PMQs: Boris Johnson faces Keir Starmer ahead of rumoured cabinet reshuffle – UK politics live
(32 minutes later)
Latest updates: prime minister to face Labour leader in Commons before a rumoured cabinet overhaul later today
Starmer says low paid people cannot work the extra hours to recoup the money. And they would need to do that because of the broken tax system. For every extra pound earned, the government will take 75p. Why is the PM hammering them with a tax rise?
Johnson claims payments are being increased. He claims it was incredible that the party of Nye Bevan voted against more money for the NHS last week. They do not have a plan to fix the NHS, he says.
Starmer says people would have to work an extra nine hours to make up the money. That is an extra day. How will people find the time?
Johnson says the government is taking measures to raise wages. It is investing in skills. The government wants a high wage economy, with controlled immigration. Labour wants low wages and uncontrolled immigration, he says.
Starmer says Johnson did not answer the question. The work and pensions secretary thinks the answer is two hours. Is the correct answer higher or lower?
Johnson says wages are rising. Labour want to take money from people and put them into higher benefits. Johnson says he wants people to earn more. He praises a Costa Coffee initiative and says if we had listened to “Captain Hindsight” (Starmer) we would still be in lockdown.
Sir Keir Starmer offers his condolences following the death of the PM’s mother and asks how many extra hours someone on universal credit would have to work to make up for the £20 they will lose under the government’s cut.
Johnson says every single UC claimant would lose under the Labour’s plan because they want to abolish the benefit.
Caroline Nokes (Con) asks about children affected by sodium valproate.
Johnson says the government is committed to accepting the recommendations of the Cumberlege Review, that considered this.
Boris Johnson starts by congratulating Emma Raducanu and other players for their victories in the US Open.
PMQs is starting shortly.
Here is the list of MPs down to ask a question.
Here is some more reshuffle comment/speculation.
From the FT’s Sebastian Payne
From my colleague Jessica Elgot
From the Telegraph’s Cat Neilan
From the Daily Mirror’s Rachel Wearmouth
Three sources have told the Guardian that Boris Johnson is planning to finally overhaul his cabinet with a reshuffle later today.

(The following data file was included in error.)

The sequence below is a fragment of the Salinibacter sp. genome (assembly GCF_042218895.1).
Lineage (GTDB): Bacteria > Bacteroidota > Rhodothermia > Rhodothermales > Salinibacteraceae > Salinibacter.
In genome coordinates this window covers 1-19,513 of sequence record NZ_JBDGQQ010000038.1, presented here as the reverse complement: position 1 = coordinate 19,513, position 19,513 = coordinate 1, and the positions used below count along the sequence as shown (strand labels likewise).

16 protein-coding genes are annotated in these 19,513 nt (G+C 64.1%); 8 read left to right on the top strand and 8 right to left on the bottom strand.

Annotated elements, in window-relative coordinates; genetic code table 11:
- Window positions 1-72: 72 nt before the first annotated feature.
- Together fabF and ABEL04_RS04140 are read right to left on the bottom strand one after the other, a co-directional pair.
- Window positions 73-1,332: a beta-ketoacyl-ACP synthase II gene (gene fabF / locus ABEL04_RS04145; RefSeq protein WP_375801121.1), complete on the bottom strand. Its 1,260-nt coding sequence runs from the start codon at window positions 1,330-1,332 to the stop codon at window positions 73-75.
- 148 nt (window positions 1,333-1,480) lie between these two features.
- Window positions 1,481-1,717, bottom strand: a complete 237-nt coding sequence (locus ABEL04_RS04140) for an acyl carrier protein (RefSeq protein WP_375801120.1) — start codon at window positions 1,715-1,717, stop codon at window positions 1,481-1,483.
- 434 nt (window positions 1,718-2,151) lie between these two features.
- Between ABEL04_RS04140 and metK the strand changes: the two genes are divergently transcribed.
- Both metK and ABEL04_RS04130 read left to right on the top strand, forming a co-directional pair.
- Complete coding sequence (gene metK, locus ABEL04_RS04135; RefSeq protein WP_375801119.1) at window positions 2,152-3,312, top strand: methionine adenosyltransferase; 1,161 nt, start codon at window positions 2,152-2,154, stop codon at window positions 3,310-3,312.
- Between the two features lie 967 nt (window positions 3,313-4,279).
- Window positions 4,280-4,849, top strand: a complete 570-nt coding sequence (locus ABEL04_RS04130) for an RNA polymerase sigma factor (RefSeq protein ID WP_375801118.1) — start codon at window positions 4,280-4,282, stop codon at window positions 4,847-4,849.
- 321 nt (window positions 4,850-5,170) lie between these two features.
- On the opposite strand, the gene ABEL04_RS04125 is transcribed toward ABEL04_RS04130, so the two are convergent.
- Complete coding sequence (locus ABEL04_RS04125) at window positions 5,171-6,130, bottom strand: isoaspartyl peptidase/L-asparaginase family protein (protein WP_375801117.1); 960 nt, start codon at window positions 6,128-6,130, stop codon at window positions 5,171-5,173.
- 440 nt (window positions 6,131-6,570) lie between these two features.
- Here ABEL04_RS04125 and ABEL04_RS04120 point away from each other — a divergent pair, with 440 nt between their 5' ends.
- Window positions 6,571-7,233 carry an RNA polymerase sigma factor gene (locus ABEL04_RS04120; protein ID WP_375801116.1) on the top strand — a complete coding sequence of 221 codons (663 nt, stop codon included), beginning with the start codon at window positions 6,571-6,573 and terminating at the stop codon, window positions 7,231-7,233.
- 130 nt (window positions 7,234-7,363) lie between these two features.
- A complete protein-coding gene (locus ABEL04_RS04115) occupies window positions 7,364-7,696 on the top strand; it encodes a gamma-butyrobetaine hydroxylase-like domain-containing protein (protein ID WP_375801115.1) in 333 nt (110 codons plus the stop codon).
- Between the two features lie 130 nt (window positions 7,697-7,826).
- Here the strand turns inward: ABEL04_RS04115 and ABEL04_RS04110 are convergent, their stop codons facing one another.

There has been no denial from Downing Street and civil servant are on high alert for a change of secretary of state in their department.
Diaries have been cleared and “first day” plans for inducting new ministers are at the ready.
Special advisers - whose jobs often depend on whether their minister gets to keep their job - are also conceding they expect a reshuffle today.
After weeks of speculation, it could be that Wednesday is finally the day. Some believe the timing makes sense because Johnson is away at the UN general assembly meeting next week, parliament is soon to break up for conference recess, and an overhaul of the cabinet is badly needed.
However, others have been sceptical, thinking it would be difficult to move ministers just weeks before Conservative party conference where they are due to make major speeches, ahead of the spending review and before Cop26 in November.
“At least it will - finally - be gotten out of the way,” one exasperated frontbencher said.
This is from the Times’s George Grylls.
Paul Goodman has a good guide to some of the issues affecting reshuffle decisions in a ConservativeHome article here.
This is from Sky’s Sam Coates on the reshuffle.
And these are from the BBC’s Laura Kuenssberg.
Sir Ed Davey, the Lib Dem leader, has claimed the plan B contingency measures announced by the government yesterday will be “hopeless” if Covid cases get out of control. In a statement he argued the measures in the autumn and winter plan would make another lockdown more likely, not less likely. He said:
Dr David Nabarro, World Health Organization special envoy for Covid, said this morning that he was unhappy about the UK government’s decision to vaccinate 12- to 15-year-olds. He told Sky News that he thought those vaccine supplies would be better used in the developing world. He said:
The Commons culture committee has urged the government to block Paul Dacre, the former Daily Mail editor, from re-applying to be chair of Ofcom.
In a statement issued this morning, the Conservative MP Julian Knight, who chairs the committee, said it was “extremely alarming” that the government was minded to let Dacre apply again after his application was rejected earlier this year by an application board.